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Alyssa Gavulic's picture

Unfortunately, my life is anything but cliché. Sometimes I wish I could just easily fit into that predictable pattern that a stereotype would offer. But no, that’s not me.

I grew up in a broken home as the oldest of 6 children with a variety of stepfathers that were less than qualified for the job of raising children. In fact, even amongst my mother’s 7 siblings, I still never really saw marriage or parenting done particularly well. So as I was contemplating the full academic scholarship I had been awarded to college when I was just 17 years old, I figured I would avoid marriage for a while and focus on getting a doctorate degree by the time I was 25. Good plan, right?

But then it hit me . . .  in the head . . .  literally. My future husband elbowed me in the head doing a break dance move at a party. (I know, stop and take a moment to picture it). We became enthralled with one another immediately and before I knew it, I was in love with a military man. He was a year older than me, still a teenager himself, but had opted for the Air Force instead of college. Although initially I had no idea about the military life, I was on a pretty quick learning curve because soon we were unexpectedly expecting our first child. My master plan had totally been thwarted . . . or at least my original timeline was.

Although I managed to finish my Bachelor’s degree on schedule, our family kept growing and deployment after deployment came and went. My husband’s operational tempo seemed to keep increasing and the unique demands of his special operations career grew year after year with his progressing rank and his evolving mission. I started to fully embrace what it meant to be a military wife, appreciate the benefits that military life has to offer, learn to endure the separations that are unavoidable, and even accept some of the inevitable sacrifices that I would have to make.

Together we somehow managed to balance it all. He kept moving forward in the military and I steadily continued to pursue my education by earning a Master’s degree in Professional Counseling while having babies number 4 through 6. (Yes, you read that correctly). My desire to continue to carve out my own identity as a student, a professional, a counselor and a leader in addition to being a dedicated military wife and mother of 6, drove me to never abandon the passions and pursuits that I felt grounded me in who I am – no matter how much longer they may have taken me to achieve.  

Fast-forward 15 years later. After growing together through our shared trials and triumphs, we had a strong and satisfying marriage, 6 amazing and well-adjusted children, and several homes and investments. We had come through a long special operations military career, 10 deployments, countless time apart, and multiple transitions but it felt like we had done more than just survive it - we were actually thriving. It was that sweet spot in life where my husband’s career was going to slow down as he progressed towards retirement. We would finally have more coveted family time, we could decide where to put down roots for our children, and I could start that doctorate degree I had always dreamed of.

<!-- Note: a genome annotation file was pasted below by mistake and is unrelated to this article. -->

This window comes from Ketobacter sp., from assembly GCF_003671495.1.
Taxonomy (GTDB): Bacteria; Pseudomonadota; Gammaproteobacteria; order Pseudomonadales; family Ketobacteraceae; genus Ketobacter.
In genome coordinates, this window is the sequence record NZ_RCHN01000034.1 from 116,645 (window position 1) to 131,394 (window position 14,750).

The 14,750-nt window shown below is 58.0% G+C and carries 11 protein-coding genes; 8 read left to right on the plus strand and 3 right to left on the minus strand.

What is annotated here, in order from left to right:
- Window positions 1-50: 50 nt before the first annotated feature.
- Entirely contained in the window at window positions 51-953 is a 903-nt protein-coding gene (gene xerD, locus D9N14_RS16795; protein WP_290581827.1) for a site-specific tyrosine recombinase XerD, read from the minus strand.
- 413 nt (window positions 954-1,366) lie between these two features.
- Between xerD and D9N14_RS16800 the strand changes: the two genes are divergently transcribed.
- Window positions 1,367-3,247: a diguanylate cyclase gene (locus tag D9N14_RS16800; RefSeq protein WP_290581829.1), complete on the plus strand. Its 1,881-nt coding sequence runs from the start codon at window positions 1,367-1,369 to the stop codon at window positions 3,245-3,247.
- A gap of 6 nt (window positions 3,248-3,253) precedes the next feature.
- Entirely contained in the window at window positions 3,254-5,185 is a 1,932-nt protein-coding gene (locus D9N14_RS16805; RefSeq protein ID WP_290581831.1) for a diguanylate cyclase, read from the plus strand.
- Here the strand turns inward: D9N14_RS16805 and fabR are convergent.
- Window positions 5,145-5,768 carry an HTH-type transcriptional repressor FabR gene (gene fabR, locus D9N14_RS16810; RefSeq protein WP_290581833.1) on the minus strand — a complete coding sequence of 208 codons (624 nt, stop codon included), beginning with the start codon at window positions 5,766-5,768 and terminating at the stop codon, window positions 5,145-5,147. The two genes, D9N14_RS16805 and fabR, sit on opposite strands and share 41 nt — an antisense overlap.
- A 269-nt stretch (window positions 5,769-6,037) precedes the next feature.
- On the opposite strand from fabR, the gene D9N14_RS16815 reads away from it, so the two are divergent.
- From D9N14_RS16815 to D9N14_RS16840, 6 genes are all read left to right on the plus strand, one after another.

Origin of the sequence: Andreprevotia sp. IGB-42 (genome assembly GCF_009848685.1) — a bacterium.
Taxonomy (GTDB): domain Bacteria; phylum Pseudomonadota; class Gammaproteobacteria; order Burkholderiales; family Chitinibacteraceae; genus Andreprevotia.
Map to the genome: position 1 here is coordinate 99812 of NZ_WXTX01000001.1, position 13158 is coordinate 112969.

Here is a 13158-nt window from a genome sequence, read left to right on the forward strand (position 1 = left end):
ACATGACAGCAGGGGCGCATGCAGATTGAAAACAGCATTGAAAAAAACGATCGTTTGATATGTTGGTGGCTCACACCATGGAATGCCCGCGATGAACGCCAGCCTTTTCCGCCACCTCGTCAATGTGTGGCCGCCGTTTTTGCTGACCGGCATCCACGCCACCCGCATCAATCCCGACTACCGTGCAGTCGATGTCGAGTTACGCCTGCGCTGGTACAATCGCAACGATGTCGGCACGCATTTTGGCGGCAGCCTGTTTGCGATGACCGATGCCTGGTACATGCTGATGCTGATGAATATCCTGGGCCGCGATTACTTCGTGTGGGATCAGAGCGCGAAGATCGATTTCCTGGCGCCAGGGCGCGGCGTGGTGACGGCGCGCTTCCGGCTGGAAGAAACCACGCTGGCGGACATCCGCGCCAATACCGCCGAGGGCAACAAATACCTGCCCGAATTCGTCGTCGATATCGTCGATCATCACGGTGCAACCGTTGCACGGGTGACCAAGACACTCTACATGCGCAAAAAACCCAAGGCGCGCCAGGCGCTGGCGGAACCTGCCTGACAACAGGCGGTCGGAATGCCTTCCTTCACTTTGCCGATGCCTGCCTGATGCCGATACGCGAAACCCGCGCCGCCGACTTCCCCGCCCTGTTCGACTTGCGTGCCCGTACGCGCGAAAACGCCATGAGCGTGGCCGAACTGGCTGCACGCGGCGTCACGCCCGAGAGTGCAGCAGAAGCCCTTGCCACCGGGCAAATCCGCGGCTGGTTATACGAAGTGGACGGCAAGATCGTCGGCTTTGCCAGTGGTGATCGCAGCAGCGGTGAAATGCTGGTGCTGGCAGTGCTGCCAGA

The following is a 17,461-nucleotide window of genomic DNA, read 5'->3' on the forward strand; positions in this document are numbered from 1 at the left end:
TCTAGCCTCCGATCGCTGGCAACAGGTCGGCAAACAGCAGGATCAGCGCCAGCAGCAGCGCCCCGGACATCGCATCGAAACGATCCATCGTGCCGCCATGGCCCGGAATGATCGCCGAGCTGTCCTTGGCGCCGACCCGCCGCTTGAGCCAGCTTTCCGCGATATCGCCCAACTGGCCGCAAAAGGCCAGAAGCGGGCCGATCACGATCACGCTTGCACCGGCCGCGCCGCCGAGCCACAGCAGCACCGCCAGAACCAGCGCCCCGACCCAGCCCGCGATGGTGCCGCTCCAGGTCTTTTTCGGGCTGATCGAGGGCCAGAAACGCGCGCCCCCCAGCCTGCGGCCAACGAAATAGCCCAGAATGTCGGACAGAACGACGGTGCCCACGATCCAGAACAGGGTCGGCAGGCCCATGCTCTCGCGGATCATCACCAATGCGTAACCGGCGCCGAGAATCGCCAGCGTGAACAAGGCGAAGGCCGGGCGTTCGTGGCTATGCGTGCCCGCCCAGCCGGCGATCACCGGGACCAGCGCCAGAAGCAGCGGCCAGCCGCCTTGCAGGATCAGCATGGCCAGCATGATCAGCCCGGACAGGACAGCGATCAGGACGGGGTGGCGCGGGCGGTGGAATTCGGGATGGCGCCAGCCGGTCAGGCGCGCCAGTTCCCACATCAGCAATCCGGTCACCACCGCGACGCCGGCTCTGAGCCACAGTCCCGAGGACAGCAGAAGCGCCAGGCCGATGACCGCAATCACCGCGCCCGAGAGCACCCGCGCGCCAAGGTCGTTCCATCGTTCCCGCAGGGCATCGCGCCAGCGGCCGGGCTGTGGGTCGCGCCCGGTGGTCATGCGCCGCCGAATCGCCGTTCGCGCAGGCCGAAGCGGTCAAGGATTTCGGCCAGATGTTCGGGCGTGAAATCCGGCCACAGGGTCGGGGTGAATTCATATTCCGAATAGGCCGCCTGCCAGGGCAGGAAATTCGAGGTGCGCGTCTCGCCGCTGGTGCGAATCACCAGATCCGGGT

Yet at the last minute something happened, and again my plans for the future were completely thwarted when my husband died in a parachute training accident on February 21st, 2014. Instantly, I became a 33-year-old military widow with 6 children ranging from ages 15 years to 15 months old. As if that wasn’t enough, just as the heaviness of that tragedy started to become a little more bearable, I lost the youngest of our 6 children in a drowning accident a year later. Shockingly, this was followed in close succession by losing one of my brothers to suicide and another to homicide in no less than 17 months. It was unequivocally the hardest 2 and a half years of my life.

As my world seemed to be dissolving in front of me at every turn, I was forced to reevaluate the new trajectory that I would follow. In the midst of my grief, I tried to hold on to my steadfast notion of who I was and to my deep desire to live out my unique purpose in this world. I am thankful beyond words to those pivotal people who would never hesitate to remind me of those two things when doubts tried to creep in. In fact, when I questioned whether or not to continue pursuing my doctorate degree knowing that it may take several more years, someone much wiser than me said, “Well, Alyssa, those years will pass whether or not you are getting a doctorate degree.” I knew the moment he said it that he was right.

 Time will inevitably pass, transitions will perpetually come, and sometimes unexpected losses may even surprise you. Yet I now realize that if you remain dedicated to balancing your invaluable role as a wife and mother with pursuing the passions in your life that make you who you are and give you a deep sense of fulfillment, you will never regret a moment invested. So as I continue to try to heal from my overwhelming grief, I will also continue to counsel my clients, pursue that doctorate degree, attend my own therapy, participate in grief groups, lead in my church, build new relationships, embrace love again, and still be a devoted mom to my children. This is how I am proactively striving to be so much more than just a military widow with 5 surviving children. Like I said, my life is anything but cliché.

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